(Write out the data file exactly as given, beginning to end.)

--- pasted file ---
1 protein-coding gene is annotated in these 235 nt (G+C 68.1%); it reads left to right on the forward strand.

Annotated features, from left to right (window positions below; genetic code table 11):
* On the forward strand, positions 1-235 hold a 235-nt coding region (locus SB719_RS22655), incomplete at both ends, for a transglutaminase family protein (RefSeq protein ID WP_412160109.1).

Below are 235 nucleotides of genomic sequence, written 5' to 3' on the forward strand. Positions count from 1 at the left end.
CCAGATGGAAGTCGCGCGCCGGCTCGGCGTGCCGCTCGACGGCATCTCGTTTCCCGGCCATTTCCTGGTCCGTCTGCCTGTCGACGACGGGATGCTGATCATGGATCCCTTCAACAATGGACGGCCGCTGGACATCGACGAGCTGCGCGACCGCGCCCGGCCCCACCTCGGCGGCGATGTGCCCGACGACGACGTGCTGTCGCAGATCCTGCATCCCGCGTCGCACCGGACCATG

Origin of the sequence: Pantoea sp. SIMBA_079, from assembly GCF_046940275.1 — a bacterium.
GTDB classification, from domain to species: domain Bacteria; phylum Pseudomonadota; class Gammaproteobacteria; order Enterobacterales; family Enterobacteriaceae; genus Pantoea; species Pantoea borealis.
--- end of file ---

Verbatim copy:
1 protein-coding gene is annotated in these 235 nt (G+C 68.1%); it reads left to right on the forward strand.

Annotated features, from left to right (window positions below; genetic code table 11):
* On the forward strand, positions 1-235 hold a 235-nt coding region (locus SB719_RS22655), incomplete at both ends, for a transglutaminase family protein (RefSeq protein ID WP_412160109.1).

Below are 235 nucleotides of genomic sequence, written 5' to 3' on the forward strand. Positions count from 1 at the left end.
CCAGATGGAAGTCGCGCGCCGGCTCGGCGTGCCGCTCGACGGCATCTCGTTTCCCGGCCATTTCCTGGTCCGTCTGCCTGTCGACGACGGGATGCTGATCATGGATCCCTTCAACAATGGACGGCCGCTGGACATCGACGAGCTGCGCGACCGCGCCCGGCCCCACCTCGGCGGCGATGTGCCCGACGACGACGTGCTGTCGCAGATCCTGCATCCCGCGTCGCACCGGACCATG

Origin of the sequence: Pantoea sp. SIMBA_079, from assembly GCF_046940275.1 — a bacterium.
GTDB classification, from domain to species: domain Bacteria; phylum Pseudomonadota; class Gammaproteobacteria; order Enterobacterales; family Enterobacteriaceae; genus Pantoea; species Pantoea borealis.